This total eclipse, and the one coming up

(Will Lytle)

(Will Lytle)

Friday, March 20 marks not just the Vernal Equinox but also a total solar eclipse. This best spectacle in all of nature can only be seen along a narrow path that skirts past Iceland, passes over the remote Faeroe Islands of Scotland and then curves upward to the North Pole. Our tour company, Specialty Tours, long ago decided to pass on this event because the chances for cloudy weather are just too high. But at Slooh, the online observatory, we have sent a team to transmit live images of the eclipsed Sun just in case they can find a hole in the clouds.

However, just between you and me, watching a solar totality on a computer screen is like reading a description of warm tropical waters as opposed to diving in. Computers are great, but some things in life must be experienced in person.

A bright exploding meteor or rare brilliant comet invokes gasps in person, but looks only so-so on a screen. So it’s good that thousands of people are each spending thousands of dollars trying to see Friday’s total eclipse. I hope they succeed. But whether they do or not, be advised that for the first time in 38 years, a solar totality is coming here to the mainland US. Next year I’ll talk about the narrow path of totality in detail, and the weather prospects along the entire coast-to-coast ribbon of darkness where the spectacle will unfold on August 21, 2022 – and even where our group will be, in case you’d like to tag along.

This brings up a larger question: How to get the Biggest Bang for the buck, when it comes to natural spectacles. After a solar totality, second-best in the “mindblowing” department is the aurora borealis. We get great ones right here, although it is now 14 years since the last truly spectacular apparition of the Northern Lights in our region. At the moment, I’m in central Alaska leading a group to see them there.

Third-best is a “Great Comet” – and these appear every 15 to 20 years on average. After the rare double whammy that we had in 1996 and 1997, with Hyakutake and Hale-Bopp, we’ve waited our full usual no-comet interval, thanks to ISON proving to be a piece of vomit in 2013. Right now, none is in sight. A supercomet is typically discovered a few months to even a full year before it maximally brightens, so it doesn’t look as if 2015 will be our year.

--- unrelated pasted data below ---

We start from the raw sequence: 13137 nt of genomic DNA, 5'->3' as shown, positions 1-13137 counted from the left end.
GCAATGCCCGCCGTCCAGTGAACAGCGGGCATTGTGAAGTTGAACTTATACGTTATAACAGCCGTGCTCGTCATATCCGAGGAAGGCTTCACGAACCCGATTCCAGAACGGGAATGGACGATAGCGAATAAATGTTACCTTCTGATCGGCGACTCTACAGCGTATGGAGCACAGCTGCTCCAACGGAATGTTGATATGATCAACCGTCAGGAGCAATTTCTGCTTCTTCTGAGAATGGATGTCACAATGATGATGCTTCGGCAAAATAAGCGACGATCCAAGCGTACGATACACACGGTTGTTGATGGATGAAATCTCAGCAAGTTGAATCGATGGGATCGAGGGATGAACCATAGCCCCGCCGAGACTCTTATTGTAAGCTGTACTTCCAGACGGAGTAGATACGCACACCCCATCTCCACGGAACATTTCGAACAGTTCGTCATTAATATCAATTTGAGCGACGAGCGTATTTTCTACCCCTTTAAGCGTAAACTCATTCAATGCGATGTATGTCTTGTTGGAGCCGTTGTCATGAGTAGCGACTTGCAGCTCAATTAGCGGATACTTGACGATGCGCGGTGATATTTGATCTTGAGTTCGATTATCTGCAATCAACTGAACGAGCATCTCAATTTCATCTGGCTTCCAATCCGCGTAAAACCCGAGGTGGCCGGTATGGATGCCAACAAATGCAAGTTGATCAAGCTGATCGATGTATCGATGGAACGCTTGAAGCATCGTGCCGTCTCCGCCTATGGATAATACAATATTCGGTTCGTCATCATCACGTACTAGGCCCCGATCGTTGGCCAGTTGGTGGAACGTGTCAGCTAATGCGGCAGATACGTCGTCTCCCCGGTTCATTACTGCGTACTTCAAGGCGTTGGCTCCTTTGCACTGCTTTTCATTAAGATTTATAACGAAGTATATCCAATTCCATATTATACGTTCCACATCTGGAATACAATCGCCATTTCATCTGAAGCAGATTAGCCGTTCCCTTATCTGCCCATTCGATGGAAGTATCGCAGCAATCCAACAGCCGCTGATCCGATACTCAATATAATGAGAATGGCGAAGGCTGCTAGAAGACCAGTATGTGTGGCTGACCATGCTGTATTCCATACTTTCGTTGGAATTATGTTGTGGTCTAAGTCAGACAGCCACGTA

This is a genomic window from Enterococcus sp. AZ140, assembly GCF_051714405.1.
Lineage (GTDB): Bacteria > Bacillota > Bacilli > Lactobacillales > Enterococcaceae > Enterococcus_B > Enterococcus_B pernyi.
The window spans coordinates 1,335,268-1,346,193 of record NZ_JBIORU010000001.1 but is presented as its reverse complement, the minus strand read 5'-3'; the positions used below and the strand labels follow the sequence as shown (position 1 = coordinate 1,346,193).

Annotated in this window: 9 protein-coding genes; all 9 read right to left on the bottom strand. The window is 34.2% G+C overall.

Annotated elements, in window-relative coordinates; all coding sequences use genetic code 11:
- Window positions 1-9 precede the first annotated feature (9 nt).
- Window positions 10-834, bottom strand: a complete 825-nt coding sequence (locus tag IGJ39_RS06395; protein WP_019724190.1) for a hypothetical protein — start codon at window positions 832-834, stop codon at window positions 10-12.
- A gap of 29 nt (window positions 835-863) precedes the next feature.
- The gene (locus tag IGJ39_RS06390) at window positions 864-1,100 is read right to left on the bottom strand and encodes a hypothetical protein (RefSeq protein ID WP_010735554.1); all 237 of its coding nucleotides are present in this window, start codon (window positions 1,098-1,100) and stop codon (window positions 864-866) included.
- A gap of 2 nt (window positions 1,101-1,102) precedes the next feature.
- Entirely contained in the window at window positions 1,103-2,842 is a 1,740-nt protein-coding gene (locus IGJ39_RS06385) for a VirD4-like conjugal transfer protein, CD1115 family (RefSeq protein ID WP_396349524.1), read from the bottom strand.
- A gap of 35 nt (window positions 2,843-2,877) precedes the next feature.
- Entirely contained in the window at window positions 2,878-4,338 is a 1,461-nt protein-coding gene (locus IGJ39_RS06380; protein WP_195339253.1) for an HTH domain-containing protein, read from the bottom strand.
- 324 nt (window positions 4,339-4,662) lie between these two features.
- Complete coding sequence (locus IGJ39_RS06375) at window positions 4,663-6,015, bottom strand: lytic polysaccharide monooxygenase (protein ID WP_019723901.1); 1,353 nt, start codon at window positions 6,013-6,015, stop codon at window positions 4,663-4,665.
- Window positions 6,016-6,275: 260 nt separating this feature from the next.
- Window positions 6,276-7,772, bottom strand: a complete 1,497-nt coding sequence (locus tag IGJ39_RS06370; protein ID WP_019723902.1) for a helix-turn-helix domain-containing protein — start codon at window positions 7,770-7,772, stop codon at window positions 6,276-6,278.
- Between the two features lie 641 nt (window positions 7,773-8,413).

A great meteor shower is a distant fourth on the cosmic hit parade. We had our best in the predawn hours of November 18, 2001, and I know that a number of you braved the cold post-midnight darkness and took advantage of cloudless skies, and indeed saw the best meteor display of your life. Six brilliant green shooting stars per minute, most with lingering trails: unforgettable.

This year, though not in that league, the famous summer Perseid shower will perform for two nights under ideal moonless conditions. So mark the nights of August 11 and 12 on your calendar, and expect a meteor a minute after midnight, both nights.

As for places to go, it’s wonderfully starry in the Adirondacks and especially away from towns in Montana, Wyoming and the American Southwest. My favorites, though, are some secret spots in Chile, and I hope that some of you join us at Specialty Tours. (Sneaking in that plug is obnoxious, but I can’t help it. Some readers have come along in recent years, and it’s just too cool.) However, when all is said and done, our entire region is surrounded by pristine skies and lovely stars, and the farthest that you must drive is a mere half-hour if you head in the right direction.

Five years ago, the world’s population passed a milestone: More people now live in cities than in rural areas. Astounding views of the universe are becoming scarcer – but not for us. Whether you wish to spend a fortune or not one penny, the universe awaits. And you know it is patient.


Want to know more? To read Bob’s previous “Night Sky” columns, visit our Almanac Weekly website at



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